July 14, 8:30 p.m. – I-70 is open between mile-markers 87 and 133 both directions, West Rifle Exit and Dotsero.
Colorado Department of Transportation
July 14, 8:31 p.m. – UPDATE: Crews are reopening I-70 in Glenwood Canyon. The road is clear of mud and water and the Flash Flood Watch has ended. All updates will continue to be available at cotrip.org and 511.
July 14, 6:09 p.m. UPDATE: a SAFETY CLOSURE continues to be in place for I-70 in Glenwood Canyon due to potential for flash flooding. All updates will continue to be posted to cotrip.org and are available by dialing 511. As the closure continues due to weather, crews are cleaning two shallow mudslides at mile Point 128 due to rain on the Grizzly Creek burn scar. The slides were 1-3 inches of very slick mud. See cotrip.org for road closure status.
July 14, 4:16 p.m.: UPDATE I-70 – Glenwood Canyon: local motorists traveling east on I-70 are encouraged to wait 30 minutes to an hour before trying to travel east from Exit 109 (Canyon Creek). Crews must first focus on clearing I-70 in Glenwood Canyon.
July 14, 3:45 p.m.: I-70 in Glenwood Canyon is closing due to potential for flash flooding from the Grizzly Creek burn scar area. All updates will continue to be posted to cotrip.org, CDOT’s Twitter page and available by dialing 511.
Closure points for all traffic will be between Exit 133 (Dotsero) and Exit 116 (Glenwood Springs). Closure points for eastbound traffic are also going into place at Exit 87 (West Rifle) and possibly Exit 109 (Canyon Creek). CDOT asks that motorists use the recommended northern alternate route when detouring around the closure. Westbound motorists from the Denver metro area should exit I-70 at Exit 205 (Silverthorne) and travel north on Colorado Highway 9 towards Kremmling. Travelers will continue west on US Highway 40 and then south on CO 13 to complete the alternate route and return to westbound I-70 at Rifle (Exit 90). Eastbound travelers can detour using the same route in reverse.
July 14, 3:43 p.m.: I-70 is closed between mile markers 116 and 133 in both directions, main Glenwood exit and Dotsero, due to a flash flood warning.
National Weather Service
July 14, 3:35 p.m.: The National Weather Service in Grand Junction has issued a Flash Flood Warning for The Grizzly Creek Fire Burn Area in Western Eagle County in west central Colorado… East Central Garfield County in west central Colorado until 5:30 p.m. MDT.
At 3:35 PM MDT, Doppler radar indicated thunderstorms producing heavy rain over the Grizzly Creek Fire Burn Area. Flash flooding is ongoing or expected to begin shortly. Excessive rainfall over the burn scar will result in debris flow moving through the Glenwood Canyon area. The debris flow can consist of rock, mud, vegetation and other loose materials.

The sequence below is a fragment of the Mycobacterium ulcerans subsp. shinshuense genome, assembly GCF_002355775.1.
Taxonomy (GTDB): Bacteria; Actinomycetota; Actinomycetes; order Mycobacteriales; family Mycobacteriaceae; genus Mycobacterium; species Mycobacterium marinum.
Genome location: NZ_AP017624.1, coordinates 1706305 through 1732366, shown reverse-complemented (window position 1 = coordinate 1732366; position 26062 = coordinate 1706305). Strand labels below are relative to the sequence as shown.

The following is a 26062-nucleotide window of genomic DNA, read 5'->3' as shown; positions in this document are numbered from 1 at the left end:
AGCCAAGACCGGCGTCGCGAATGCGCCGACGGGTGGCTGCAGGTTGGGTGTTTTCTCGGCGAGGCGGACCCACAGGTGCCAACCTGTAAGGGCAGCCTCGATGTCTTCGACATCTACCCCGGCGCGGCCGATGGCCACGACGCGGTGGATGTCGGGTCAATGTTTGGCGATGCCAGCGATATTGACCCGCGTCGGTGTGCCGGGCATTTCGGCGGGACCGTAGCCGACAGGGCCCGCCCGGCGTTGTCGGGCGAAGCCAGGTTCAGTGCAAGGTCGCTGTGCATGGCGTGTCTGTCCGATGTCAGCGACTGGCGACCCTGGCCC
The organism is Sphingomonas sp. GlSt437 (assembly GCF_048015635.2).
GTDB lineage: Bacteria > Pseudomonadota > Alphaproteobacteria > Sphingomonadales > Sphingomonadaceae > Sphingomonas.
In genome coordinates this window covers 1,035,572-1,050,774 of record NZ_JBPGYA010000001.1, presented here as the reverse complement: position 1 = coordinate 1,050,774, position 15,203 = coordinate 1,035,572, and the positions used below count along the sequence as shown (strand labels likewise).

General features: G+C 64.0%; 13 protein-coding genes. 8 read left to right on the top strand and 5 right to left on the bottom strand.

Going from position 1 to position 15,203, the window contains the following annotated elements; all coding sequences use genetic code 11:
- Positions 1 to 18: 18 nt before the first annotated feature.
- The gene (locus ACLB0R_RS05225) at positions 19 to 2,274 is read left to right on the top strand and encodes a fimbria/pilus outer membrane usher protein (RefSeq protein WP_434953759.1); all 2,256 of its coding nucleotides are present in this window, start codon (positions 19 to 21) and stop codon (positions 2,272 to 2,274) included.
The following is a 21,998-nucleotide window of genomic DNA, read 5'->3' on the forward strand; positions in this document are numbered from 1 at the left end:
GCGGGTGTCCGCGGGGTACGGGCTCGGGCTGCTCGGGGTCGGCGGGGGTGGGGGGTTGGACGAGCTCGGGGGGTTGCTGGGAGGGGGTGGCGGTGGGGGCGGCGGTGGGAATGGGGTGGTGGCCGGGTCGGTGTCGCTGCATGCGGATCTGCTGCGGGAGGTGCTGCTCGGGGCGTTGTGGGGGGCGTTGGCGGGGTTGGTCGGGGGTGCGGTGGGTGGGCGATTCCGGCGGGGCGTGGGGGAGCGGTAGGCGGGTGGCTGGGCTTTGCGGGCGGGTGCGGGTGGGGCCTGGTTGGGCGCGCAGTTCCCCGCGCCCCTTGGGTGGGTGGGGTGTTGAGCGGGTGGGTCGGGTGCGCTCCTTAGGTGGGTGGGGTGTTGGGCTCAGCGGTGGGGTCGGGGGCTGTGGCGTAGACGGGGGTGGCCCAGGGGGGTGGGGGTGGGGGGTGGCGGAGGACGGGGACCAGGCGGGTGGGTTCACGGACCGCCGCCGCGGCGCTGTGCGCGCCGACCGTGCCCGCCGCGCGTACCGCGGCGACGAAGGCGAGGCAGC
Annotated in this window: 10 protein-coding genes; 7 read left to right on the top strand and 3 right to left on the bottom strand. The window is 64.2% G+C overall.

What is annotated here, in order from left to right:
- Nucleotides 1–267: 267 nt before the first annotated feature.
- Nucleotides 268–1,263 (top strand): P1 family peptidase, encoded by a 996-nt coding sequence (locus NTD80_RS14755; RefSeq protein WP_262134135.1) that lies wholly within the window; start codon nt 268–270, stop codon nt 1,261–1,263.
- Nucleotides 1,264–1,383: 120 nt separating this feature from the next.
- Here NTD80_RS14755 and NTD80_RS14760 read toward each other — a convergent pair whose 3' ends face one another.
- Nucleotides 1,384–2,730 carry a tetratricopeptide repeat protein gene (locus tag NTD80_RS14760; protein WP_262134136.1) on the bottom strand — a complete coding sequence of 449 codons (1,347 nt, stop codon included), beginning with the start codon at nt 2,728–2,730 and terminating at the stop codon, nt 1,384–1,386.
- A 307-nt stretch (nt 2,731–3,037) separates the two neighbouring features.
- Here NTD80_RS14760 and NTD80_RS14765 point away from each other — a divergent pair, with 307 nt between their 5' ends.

HAZARD: Life-threatening flash flooding. Thunderstorms producing flash flooding in and around the Grizzly Creek Fire Burn Area.
IMPACT: Life-threatening flash flooding of areas in and around the Grizzly Creek Fire Burn Area.
Some locations that will experience flash flooding include Glenwood Springs and Shoshone.
PRECAUTIONARY/PREPAREDNESS ACTIONS: This is a life threatening situation. Heavy rainfall will cause extensive and severe flash flooding of creeks…streams…and ditches in the Grizzly Creek Fire Burn Area. Severe debris flows can also be anticipated across roads. Roads and driveways may be washed away in places. If you encounter flood waters…climb to safety. Turn around, don’t drown when encountering flooded roads. Most flood deaths occur in vehicles.
FLASH FLOOD…RADAR INDICATED; FLASH FLOOD DAMAGE THREAT…CONSIDERABLE
Sent from my electronic leash.
July 14, 2:09 p.m.: A flash flood watch for the Grizzly Creek Fire burn area is in effect until 8 p.m. MDT this evening. The National Weather Service in Grand Junction has expanded the flash flood watch to include portions of northwest and west central Colorado, including the following areas: in northwest Colorado, the Flat Tops Wilderness; in west central Colorado: Central Colorado River Basin and Gore and Elk Mountains/Central Mountain valleys.
National Weather Service meteorologists are monitoring the possibility for heavy rainfall over the Grizzly Creek Fire burn area, which may lead to flash flooding and debris flows.
Monitor later forecasts and be prepared to take action should flash flood warnings be issued.